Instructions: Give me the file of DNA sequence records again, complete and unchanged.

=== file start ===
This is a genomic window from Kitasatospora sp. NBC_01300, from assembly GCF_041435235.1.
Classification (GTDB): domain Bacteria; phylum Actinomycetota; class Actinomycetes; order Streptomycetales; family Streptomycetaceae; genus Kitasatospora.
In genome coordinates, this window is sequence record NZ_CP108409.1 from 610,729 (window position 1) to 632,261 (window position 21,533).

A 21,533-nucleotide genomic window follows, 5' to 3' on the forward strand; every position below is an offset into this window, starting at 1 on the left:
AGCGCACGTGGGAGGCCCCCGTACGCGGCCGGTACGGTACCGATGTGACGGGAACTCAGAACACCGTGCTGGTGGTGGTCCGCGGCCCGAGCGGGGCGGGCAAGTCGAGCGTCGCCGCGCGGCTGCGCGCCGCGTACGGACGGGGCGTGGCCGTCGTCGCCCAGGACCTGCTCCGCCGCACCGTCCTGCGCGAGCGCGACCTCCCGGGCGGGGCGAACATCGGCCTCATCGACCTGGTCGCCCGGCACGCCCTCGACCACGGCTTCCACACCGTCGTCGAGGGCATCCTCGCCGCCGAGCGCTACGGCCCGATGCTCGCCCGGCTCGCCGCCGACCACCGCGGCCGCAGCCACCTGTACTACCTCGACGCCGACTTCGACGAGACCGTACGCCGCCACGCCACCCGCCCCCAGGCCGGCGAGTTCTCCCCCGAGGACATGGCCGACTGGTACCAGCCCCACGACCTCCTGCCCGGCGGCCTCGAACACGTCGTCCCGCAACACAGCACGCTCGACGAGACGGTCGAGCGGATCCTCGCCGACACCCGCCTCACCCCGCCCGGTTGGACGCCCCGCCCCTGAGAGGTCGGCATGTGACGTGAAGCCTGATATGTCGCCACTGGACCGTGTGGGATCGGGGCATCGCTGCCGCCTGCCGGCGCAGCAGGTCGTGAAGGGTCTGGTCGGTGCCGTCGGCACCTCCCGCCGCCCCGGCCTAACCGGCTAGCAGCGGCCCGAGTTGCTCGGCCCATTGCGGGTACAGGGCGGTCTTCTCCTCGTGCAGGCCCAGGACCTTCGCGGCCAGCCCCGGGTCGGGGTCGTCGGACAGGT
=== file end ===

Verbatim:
This is a genomic window from Kitasatospora sp. NBC_01300, from assembly GCF_041435235.1.
Classification (GTDB): domain Bacteria; phylum Actinomycetota; class Actinomycetes; order Streptomycetales; family Streptomycetaceae; genus Kitasatospora.
In genome coordinates, this window is sequence record NZ_CP108409.1 from 610,729 (window position 1) to 632,261 (window position 21,533).

A 21,533-nucleotide genomic window follows, 5' to 3' on the forward strand; every position below is an offset into this window, starting at 1 on the left:
AGCGCACGTGGGAGGCCCCCGTACGCGGCCGGTACGGTACCGATGTGACGGGAACTCAGAACACCGTGCTGGTGGTGGTCCGCGGCCCGAGCGGGGCGGGCAAGTCGAGCGTCGCCGCGCGGCTGCGCGCCGCGTACGGACGGGGCGTGGCCGTCGTCGCCCAGGACCTGCTCCGCCGCACCGTCCTGCGCGAGCGCGACCTCCCGGGCGGGGCGAACATCGGCCTCATCGACCTGGTCGCCCGGCACGCCCTCGACCACGGCTTCCACACCGTCGTCGAGGGCATCCTCGCCGCCGAGCGCTACGGCCCGATGCTCGCCCGGCTCGCCGCCGACCACCGCGGCCGCAGCCACCTGTACTACCTCGACGCCGACTTCGACGAGACCGTACGCCGCCACGCCACCCGCCCCCAGGCCGGCGAGTTCTCCCCCGAGGACATGGCCGACTGGTACCAGCCCCACGACCTCCTGCCCGGCGGCCTCGAACACGTCGTCCCGCAACACAGCACGCTCGACGAGACGGTCGAGCGGATCCTCGCCGACACCCGCCTCACCCCGCCCGGTTGGACGCCCCGCCCCTGAGAGGTCGGCATGTGACGTGAAGCCTGATATGTCGCCACTGGACCGTGTGGGATCGGGGCATCGCTGCCGCCTGCCGGCGCAGCAGGTCGTGAAGGGTCTGGTCGGTGCCGTCGGCACCTCCCGCCGCCCCGGCCTAACCGGCTAGCAGCGGCCCGAGTTGCTCGGCCCATTGCGGGTACAGGGCGGTCTTCTCCTCGTGCAGGCCCAGGACCTTCGCGGCCAGCCCCGGGTCGGGGTCGTCGGACAGGT